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Israel and Jewish Voters in Spotlight After NYC Election Surprise

Results indicate Jewish concerns about Israel and American social issues cut both ways in the vote

In what must be described as an upset, but not a surprise, apparently ,  a non-Jewish Republican defeated  an Orthodox Jewish Democrat in a special election in New York City in one of the most heavily Jewish congressional districts in the U.S., the seat formerly held by disgraced Rep. Anthony Weiner.
 
Jewish voters’ attitudes toward Israel and Obama certainly played a role in that election, although the complexity of the Jewish community there (politically conservative Orthodox Jews and Russian-Jewish immigrants, as well as more traditional liberal New York Jews) makes unpacking the vote a challenging task.
 
Ha’aretz correspondent Chemi Shalev characterized the vote as a “Jewish thumping” of Obama: “Wednesday’s unequivocal repudiation of Obama and the Democrats in one of the America’s most densely-populated Jewish areas will be portrayed, as the outspoken former Mayor Ed Koch put it, as a ‘message to President Obama that he cannot throw Israel under a bus with impunity.’”
 
The New York Times said The emergence of Israel as an issue was a surprise, because Mr. (David) Weprin is an observant Jew and strong supporter of Israel. But Mr. Weprin’s support in the Orthodox community had already been weakened by his vote to legalize same-sex marriage, and several voters interviewed on Tuesday said the Israel issue was a major factor in their decision to support Mr. Turner, who is Roman Catholic. Mr. Turner repeatedly criticized Mr. Obama on Israel."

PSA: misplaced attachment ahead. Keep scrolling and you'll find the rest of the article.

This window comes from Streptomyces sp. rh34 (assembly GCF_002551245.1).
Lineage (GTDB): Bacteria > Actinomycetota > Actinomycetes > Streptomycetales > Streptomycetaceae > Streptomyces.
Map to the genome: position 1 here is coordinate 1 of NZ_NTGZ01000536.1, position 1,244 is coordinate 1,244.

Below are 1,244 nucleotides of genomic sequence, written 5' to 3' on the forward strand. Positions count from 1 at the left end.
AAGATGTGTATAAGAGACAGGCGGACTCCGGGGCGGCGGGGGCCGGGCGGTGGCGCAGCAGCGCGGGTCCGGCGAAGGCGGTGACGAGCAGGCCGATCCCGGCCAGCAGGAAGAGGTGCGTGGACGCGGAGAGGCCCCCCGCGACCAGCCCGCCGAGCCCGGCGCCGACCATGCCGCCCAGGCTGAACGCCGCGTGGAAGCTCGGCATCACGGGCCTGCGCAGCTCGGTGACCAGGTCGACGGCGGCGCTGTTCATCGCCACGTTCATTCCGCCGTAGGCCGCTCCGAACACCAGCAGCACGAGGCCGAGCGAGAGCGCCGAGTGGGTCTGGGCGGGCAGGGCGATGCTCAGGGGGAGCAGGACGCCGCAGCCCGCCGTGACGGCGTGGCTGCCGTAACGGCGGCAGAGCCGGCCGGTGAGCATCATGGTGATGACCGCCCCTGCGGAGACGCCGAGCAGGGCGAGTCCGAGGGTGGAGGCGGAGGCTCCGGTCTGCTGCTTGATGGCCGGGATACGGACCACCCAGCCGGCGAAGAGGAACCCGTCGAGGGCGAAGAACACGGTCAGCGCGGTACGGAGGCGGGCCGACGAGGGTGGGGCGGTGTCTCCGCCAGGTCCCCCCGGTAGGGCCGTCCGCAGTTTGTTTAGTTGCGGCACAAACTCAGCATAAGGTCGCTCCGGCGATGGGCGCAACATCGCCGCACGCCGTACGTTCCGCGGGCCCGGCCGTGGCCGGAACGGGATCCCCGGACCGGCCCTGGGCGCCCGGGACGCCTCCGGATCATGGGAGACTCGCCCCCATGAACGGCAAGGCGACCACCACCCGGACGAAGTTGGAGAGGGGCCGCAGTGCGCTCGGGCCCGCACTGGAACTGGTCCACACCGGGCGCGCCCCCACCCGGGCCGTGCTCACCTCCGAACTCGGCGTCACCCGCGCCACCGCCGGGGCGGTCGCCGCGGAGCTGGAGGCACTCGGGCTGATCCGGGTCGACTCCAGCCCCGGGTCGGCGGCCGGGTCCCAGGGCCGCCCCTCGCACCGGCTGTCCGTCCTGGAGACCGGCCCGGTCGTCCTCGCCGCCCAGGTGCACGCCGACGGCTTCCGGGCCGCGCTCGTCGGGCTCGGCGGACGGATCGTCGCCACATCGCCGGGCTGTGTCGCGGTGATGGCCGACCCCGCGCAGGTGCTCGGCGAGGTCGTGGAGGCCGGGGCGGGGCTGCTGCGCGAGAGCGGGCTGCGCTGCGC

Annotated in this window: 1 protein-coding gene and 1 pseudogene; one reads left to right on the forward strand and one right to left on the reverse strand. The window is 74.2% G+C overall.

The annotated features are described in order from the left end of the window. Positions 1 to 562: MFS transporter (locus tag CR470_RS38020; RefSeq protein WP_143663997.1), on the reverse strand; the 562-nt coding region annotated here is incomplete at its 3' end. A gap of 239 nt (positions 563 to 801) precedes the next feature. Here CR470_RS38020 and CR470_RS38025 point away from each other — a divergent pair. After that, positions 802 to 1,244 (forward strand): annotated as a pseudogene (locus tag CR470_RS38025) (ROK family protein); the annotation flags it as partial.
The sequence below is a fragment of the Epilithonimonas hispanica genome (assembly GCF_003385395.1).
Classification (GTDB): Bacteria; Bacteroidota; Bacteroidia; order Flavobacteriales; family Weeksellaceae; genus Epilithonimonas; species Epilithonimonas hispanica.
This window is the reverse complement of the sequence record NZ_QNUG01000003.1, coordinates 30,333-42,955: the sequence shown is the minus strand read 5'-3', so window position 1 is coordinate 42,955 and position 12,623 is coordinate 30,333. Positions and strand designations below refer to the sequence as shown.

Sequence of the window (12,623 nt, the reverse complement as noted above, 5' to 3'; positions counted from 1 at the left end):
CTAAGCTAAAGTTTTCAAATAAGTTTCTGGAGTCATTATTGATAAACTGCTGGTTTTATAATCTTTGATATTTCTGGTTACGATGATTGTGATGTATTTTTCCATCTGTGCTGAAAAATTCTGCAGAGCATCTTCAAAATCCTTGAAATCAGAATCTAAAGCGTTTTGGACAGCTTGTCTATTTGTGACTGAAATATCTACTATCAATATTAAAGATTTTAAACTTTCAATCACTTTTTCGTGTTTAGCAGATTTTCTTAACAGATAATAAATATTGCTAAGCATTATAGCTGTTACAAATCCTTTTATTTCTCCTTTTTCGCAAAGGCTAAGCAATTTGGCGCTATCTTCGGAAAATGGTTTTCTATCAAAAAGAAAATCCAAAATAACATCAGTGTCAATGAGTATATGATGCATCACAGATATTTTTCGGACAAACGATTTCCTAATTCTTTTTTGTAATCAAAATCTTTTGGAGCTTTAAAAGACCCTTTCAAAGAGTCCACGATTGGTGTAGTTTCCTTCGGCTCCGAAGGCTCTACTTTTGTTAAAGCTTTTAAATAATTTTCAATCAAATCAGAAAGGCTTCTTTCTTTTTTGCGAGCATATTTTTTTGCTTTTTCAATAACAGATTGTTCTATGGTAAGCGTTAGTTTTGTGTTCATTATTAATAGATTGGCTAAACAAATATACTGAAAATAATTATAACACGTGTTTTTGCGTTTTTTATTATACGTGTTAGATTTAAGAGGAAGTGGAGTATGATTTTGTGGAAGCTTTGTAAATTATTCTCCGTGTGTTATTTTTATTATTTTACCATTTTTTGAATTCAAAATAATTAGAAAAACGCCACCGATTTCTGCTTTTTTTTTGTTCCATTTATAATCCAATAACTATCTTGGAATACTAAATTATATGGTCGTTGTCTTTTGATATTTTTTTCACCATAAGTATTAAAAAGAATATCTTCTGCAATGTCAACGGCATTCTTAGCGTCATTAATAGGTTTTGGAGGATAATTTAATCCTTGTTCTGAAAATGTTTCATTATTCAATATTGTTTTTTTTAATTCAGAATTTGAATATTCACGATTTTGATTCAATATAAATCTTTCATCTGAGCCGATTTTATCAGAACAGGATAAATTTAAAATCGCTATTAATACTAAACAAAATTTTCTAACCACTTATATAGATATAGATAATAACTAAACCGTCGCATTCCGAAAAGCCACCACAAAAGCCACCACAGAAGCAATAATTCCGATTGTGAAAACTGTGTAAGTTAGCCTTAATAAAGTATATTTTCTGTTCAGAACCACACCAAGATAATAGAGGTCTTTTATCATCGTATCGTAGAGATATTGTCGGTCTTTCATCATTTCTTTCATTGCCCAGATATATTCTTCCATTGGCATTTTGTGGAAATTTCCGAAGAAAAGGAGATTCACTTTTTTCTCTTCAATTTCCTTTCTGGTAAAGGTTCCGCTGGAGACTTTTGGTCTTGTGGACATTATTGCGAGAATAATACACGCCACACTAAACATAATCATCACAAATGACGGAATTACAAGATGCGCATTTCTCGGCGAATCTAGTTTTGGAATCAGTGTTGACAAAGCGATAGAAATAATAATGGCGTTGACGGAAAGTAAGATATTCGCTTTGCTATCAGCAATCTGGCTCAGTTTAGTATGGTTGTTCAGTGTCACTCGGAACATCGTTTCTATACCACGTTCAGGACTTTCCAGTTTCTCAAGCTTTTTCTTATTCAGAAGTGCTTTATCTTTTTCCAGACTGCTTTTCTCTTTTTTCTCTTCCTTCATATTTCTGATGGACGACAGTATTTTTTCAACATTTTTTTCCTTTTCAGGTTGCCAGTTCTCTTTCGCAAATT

The paper quoted Rep. Debbie Wasserman Schultz of Florida, Democratic National Committee chairwoman, as saying the district’s Orthodox Jews made it an unusual situation and meant the race had few national ramifications: “In this district, there is a large number of people who went to the polls tonight who didn’t support the president to begin with and don’t support Democrats – and it’s nothing more than that.”
 
But the Times went on to quote presumably more mainstream voters saying that the economy was their central concern: “I am a registered Democrat, I have always been a registered Democrat, I come from a family of Democrats – and I hate to say this, I voted Republican,” said Linda Goldberg, 61. “I need to send a message to the president that he’s not doing a very good job. Our economy is horrible. People are scared.”

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